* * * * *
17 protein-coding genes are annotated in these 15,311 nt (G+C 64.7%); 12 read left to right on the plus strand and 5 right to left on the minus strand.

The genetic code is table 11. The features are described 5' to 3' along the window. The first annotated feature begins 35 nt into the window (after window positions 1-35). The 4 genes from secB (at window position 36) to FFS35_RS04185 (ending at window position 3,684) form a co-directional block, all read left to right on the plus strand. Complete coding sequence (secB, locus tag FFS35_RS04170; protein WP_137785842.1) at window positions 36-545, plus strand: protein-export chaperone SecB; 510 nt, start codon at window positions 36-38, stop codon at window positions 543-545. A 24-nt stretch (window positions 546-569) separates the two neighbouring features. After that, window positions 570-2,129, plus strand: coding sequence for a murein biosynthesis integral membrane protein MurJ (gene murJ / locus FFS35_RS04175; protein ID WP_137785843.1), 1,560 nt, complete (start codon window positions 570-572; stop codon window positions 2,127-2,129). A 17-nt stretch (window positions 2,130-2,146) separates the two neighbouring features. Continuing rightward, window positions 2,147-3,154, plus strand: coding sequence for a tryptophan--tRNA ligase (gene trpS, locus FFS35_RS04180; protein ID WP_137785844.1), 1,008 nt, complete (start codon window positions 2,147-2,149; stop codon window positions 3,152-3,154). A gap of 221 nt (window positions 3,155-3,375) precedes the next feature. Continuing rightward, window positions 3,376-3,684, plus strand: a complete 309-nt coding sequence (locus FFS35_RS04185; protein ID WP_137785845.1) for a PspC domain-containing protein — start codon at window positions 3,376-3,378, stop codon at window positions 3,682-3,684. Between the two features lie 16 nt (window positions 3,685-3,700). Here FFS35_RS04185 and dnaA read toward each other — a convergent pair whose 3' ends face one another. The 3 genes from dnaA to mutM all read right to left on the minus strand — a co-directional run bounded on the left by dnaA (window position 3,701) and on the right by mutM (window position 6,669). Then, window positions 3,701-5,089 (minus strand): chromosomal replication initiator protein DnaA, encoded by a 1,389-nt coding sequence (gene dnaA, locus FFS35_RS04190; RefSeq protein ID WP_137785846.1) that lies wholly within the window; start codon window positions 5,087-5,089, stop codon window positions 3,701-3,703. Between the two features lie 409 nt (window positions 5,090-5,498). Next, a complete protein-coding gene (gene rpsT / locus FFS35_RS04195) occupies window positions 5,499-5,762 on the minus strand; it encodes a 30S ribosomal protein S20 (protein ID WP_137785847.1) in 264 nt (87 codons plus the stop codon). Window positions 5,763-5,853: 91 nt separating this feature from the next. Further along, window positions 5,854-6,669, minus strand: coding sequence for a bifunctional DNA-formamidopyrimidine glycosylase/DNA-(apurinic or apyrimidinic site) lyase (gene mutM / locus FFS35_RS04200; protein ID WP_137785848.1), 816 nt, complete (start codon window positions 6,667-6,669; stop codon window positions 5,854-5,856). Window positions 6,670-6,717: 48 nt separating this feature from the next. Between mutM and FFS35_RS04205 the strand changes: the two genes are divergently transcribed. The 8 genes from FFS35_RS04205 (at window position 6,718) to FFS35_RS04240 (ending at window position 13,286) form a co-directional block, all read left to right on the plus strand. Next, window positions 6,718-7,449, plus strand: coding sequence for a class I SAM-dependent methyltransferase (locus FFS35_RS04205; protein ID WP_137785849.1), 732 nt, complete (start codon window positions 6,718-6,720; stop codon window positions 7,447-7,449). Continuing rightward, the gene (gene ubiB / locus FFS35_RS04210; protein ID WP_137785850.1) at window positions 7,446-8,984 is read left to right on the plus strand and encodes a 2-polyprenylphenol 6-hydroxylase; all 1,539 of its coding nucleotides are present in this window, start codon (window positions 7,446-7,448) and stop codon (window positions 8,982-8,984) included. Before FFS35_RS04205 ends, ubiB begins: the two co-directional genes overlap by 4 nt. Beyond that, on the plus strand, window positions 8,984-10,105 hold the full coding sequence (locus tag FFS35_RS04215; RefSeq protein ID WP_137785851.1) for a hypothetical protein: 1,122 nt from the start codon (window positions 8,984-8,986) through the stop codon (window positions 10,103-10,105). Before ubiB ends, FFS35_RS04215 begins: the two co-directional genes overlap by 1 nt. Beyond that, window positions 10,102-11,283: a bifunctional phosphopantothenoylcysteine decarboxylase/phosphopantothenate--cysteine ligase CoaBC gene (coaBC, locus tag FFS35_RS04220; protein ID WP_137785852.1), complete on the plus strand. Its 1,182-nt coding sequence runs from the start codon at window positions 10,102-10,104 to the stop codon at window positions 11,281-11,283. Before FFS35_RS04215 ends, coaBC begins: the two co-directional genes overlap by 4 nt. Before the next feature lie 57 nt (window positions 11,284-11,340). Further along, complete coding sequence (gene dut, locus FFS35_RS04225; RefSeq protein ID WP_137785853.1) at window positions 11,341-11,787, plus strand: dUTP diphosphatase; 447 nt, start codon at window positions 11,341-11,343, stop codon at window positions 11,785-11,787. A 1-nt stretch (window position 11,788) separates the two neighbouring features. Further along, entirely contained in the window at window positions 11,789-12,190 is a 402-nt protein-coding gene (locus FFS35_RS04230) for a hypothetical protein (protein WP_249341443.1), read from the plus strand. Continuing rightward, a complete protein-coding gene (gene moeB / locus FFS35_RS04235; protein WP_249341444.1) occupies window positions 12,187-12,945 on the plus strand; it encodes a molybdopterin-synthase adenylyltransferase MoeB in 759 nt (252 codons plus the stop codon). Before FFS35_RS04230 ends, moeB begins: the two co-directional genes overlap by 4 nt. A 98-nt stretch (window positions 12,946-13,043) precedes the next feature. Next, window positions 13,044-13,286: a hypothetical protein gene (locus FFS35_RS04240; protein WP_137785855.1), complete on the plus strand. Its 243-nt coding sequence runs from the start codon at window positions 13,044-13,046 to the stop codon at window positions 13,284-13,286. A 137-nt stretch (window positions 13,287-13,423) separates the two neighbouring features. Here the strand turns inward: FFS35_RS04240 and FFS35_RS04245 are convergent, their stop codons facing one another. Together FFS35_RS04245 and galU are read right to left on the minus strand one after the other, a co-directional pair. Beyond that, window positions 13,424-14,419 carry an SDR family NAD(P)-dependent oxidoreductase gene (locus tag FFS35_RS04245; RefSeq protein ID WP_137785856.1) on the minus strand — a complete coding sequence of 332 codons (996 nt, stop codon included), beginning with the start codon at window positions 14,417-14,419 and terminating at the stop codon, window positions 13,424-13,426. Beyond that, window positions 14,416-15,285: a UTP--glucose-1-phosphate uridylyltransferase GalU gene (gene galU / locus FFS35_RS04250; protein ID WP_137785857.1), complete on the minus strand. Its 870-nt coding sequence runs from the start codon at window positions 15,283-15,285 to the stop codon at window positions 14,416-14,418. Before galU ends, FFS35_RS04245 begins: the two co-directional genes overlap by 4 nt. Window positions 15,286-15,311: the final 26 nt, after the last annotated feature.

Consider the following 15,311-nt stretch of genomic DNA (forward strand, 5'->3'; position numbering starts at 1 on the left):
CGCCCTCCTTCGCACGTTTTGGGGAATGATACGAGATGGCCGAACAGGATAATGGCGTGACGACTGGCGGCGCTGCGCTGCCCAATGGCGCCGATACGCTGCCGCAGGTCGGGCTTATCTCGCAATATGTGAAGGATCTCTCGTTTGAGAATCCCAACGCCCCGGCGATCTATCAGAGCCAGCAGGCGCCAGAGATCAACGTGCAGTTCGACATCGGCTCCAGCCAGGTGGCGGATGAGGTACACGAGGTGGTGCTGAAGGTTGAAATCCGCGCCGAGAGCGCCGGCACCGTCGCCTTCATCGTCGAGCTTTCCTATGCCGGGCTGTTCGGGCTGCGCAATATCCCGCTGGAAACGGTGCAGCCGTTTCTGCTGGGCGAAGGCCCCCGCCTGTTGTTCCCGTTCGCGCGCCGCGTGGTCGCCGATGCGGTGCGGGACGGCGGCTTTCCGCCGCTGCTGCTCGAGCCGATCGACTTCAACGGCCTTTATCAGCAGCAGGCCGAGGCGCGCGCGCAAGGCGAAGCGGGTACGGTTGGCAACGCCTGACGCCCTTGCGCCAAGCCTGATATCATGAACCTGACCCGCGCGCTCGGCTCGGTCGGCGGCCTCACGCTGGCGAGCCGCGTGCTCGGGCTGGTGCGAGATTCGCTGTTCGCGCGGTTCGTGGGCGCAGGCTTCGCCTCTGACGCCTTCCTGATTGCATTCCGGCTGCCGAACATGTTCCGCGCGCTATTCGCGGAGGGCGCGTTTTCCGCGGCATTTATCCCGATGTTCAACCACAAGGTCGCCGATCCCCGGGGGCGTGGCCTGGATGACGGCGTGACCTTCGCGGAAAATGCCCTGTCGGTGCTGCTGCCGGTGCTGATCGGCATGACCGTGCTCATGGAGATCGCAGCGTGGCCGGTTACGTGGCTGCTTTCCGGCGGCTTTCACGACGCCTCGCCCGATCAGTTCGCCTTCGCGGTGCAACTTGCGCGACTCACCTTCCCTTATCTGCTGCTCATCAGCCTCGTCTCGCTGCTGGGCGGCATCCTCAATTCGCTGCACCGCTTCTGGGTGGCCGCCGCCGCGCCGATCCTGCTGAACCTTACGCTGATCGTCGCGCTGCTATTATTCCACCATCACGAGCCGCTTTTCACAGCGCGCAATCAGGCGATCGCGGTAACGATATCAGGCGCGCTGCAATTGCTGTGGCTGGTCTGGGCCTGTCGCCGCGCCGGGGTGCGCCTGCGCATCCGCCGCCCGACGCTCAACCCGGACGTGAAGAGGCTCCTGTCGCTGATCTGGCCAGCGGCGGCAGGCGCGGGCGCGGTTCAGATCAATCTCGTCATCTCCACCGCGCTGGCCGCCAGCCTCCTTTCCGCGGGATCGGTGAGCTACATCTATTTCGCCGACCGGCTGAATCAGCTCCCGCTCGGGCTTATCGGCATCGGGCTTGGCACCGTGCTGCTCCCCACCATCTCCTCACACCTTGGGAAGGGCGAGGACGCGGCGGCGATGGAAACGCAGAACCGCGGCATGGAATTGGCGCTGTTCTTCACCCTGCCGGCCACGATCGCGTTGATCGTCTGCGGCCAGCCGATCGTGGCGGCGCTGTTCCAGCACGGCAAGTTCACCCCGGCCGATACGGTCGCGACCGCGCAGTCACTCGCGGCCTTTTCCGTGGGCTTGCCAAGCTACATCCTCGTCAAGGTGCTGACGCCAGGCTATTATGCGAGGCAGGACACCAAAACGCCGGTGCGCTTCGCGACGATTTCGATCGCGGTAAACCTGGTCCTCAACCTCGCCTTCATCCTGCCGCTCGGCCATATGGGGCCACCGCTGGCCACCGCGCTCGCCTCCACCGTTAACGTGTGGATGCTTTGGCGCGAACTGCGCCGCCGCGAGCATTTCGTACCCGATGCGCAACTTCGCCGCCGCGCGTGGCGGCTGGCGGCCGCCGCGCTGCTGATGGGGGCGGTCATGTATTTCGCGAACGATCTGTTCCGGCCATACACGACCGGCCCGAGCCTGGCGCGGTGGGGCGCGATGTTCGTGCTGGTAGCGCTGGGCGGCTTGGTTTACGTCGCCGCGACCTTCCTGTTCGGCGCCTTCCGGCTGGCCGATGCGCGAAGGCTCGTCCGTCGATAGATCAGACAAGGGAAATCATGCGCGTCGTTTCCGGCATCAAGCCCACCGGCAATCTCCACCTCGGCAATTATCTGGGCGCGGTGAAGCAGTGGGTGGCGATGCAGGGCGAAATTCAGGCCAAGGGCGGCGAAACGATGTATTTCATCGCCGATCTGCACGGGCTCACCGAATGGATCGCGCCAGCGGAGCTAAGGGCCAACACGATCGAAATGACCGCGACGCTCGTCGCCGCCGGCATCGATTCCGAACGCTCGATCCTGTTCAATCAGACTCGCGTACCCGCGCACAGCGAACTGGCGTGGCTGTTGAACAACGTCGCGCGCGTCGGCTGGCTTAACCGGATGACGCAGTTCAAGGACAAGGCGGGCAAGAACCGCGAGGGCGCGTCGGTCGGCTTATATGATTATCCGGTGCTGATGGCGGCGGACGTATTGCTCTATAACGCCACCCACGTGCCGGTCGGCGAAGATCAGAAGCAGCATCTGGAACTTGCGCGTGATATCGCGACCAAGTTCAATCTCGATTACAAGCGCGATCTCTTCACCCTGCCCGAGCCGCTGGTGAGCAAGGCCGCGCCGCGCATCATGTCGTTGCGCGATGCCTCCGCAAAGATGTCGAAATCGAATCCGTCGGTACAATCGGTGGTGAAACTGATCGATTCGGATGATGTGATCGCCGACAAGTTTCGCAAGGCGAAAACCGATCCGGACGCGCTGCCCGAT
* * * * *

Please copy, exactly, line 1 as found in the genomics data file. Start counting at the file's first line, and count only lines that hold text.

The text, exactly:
17 protein-coding genes are annotated in these 15,311 nt (G+C 64.7%); 12 read left to right on the plus strand and 5 right to left on the minus strand.